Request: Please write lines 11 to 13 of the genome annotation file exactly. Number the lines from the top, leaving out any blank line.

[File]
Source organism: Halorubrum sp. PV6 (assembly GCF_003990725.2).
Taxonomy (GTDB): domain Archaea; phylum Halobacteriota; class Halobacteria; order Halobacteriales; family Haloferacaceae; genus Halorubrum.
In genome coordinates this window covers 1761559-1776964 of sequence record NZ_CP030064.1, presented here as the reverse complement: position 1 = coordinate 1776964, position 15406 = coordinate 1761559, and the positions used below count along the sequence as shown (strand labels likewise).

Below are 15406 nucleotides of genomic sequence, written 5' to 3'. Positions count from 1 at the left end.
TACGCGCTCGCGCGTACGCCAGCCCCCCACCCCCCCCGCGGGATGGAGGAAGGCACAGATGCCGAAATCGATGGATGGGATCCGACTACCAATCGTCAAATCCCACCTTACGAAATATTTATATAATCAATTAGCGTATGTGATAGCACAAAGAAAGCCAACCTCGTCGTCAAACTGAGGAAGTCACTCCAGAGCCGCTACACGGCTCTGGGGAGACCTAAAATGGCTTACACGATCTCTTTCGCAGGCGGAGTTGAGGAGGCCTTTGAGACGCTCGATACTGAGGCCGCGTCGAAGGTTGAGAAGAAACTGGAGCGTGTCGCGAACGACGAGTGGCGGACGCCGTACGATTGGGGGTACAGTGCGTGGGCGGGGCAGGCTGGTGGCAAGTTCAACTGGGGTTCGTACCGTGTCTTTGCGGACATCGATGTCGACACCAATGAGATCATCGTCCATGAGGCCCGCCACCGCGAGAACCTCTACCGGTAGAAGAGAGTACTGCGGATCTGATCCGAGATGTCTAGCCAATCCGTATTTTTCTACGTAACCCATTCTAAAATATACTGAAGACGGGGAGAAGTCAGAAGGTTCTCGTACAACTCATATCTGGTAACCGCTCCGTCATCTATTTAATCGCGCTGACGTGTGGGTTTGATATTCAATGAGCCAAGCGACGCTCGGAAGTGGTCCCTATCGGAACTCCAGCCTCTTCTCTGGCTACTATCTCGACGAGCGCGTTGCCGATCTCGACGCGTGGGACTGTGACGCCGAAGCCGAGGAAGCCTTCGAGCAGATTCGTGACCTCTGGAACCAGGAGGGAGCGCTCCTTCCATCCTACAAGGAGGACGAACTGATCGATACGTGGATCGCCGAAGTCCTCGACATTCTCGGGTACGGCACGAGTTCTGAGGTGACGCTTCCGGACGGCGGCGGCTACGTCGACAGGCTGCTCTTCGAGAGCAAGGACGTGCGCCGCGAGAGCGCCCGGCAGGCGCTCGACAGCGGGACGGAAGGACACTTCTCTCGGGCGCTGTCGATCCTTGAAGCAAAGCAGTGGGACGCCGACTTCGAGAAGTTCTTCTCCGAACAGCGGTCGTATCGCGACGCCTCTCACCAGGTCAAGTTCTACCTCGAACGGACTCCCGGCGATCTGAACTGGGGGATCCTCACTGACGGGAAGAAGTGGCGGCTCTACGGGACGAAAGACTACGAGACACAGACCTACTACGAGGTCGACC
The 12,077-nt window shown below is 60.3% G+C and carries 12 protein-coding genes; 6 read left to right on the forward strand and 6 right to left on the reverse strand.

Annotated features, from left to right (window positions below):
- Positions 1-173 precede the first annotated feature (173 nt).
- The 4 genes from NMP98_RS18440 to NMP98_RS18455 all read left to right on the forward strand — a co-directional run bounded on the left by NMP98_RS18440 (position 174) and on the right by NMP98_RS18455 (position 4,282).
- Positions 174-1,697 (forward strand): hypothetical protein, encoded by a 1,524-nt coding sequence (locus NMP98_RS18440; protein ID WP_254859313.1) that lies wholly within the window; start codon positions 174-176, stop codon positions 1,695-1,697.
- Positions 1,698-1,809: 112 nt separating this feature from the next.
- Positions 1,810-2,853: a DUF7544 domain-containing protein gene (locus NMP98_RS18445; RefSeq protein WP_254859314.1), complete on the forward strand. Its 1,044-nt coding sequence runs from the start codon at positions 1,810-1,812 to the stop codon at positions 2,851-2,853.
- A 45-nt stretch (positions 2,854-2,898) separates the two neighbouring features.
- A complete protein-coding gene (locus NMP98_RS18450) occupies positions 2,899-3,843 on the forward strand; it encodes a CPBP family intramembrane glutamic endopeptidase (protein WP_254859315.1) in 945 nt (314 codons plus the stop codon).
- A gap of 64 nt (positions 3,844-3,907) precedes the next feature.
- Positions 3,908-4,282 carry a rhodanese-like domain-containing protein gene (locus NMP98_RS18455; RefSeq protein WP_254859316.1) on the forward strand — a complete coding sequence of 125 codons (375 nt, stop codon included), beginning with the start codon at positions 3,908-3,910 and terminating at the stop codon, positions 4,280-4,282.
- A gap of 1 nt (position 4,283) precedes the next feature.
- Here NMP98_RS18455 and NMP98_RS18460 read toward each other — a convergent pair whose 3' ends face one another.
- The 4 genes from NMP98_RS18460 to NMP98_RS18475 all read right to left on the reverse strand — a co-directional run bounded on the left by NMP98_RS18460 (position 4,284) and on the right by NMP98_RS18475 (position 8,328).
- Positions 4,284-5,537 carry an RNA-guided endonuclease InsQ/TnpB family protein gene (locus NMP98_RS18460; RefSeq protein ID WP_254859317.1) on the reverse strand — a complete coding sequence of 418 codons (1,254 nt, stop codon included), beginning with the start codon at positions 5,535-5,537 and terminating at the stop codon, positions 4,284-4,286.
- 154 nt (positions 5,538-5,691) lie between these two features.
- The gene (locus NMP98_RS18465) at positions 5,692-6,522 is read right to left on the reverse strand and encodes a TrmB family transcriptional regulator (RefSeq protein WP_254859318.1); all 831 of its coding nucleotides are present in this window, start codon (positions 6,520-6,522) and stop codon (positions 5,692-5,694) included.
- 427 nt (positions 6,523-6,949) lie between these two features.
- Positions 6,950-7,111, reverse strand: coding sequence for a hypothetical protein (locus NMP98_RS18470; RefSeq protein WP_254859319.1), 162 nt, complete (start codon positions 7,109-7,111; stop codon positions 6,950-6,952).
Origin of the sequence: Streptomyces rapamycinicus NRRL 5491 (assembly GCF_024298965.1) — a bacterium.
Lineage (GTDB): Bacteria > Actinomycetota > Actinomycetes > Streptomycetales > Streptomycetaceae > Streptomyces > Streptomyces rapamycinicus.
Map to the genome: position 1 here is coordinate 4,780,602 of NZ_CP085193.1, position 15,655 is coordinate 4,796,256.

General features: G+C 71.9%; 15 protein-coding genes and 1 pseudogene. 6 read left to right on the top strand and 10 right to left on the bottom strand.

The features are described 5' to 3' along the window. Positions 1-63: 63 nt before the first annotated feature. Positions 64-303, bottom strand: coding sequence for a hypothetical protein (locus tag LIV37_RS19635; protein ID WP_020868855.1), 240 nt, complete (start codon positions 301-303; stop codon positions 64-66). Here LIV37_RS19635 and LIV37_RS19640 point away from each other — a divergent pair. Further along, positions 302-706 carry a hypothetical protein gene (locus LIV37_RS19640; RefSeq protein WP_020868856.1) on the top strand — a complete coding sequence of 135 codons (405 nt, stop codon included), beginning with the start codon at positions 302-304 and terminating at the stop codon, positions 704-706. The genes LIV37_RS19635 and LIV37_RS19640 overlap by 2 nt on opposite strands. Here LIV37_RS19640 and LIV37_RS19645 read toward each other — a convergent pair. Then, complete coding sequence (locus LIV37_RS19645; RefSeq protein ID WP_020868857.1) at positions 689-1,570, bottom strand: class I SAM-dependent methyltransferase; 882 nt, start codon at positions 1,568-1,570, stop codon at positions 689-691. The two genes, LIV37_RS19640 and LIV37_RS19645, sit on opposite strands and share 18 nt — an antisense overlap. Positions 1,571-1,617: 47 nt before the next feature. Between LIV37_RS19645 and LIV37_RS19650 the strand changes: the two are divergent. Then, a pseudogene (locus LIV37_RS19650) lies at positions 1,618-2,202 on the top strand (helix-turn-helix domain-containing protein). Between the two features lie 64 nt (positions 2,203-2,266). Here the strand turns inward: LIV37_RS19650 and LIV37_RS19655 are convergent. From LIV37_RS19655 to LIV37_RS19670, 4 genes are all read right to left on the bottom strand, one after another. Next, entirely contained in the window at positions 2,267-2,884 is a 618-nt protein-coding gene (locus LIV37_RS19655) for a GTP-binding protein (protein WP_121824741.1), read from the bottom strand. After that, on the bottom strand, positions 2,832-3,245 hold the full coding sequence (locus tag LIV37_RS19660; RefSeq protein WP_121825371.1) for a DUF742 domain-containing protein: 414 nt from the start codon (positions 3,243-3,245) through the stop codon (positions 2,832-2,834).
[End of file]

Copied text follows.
- Positions 1,698-1,809: 112 nt separating this feature from the next.
- Positions 1,810-2,853: a DUF7544 domain-containing protein gene (locus NMP98_RS18445; RefSeq protein WP_254859314.1), complete on the forward strand. Its 1,044-nt coding sequence runs from the start codon at positions 1,810-1,812 to the stop codon at positions 2,851-2,853.
- A 45-nt stretch (positions 2,854-2,898) separates the two neighbouring features.